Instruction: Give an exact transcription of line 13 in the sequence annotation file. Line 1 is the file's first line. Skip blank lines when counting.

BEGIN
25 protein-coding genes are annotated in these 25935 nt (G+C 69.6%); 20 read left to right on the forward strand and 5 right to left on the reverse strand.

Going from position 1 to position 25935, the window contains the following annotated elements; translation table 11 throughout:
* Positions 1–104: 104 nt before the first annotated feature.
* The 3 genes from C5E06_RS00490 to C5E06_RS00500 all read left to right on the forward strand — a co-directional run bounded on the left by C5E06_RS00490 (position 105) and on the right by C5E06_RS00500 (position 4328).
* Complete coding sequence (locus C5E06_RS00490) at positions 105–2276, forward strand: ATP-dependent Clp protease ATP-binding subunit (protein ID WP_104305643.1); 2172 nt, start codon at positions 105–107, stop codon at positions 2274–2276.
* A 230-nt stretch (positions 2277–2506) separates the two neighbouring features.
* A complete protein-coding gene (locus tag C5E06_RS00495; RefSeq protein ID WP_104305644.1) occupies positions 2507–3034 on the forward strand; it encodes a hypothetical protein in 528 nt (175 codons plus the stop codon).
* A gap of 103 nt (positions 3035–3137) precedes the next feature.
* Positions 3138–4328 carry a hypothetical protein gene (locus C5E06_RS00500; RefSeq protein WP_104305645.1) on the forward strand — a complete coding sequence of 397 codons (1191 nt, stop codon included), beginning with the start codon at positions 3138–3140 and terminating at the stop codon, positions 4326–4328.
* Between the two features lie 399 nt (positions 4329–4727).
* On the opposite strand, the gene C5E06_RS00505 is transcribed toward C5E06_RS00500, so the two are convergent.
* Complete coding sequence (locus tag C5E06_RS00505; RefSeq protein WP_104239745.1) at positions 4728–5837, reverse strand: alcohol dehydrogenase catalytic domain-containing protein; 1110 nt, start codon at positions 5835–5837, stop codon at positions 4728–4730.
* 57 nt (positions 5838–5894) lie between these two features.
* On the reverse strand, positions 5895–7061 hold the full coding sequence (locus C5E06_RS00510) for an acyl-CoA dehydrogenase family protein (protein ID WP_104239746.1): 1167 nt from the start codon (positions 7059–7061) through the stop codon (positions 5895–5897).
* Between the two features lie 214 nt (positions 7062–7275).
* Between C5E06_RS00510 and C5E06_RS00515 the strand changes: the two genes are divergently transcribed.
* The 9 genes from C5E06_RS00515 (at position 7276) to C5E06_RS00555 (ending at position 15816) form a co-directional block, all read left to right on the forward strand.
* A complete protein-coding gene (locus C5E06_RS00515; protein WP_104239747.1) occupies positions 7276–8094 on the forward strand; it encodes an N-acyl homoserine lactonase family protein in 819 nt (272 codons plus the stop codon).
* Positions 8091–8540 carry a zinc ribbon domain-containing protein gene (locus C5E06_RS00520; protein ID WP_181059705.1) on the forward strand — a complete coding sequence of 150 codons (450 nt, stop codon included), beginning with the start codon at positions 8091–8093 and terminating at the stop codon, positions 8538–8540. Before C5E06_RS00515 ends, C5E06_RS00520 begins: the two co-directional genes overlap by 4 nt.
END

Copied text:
* 57 nt (positions 5838–5894) lie between these two features.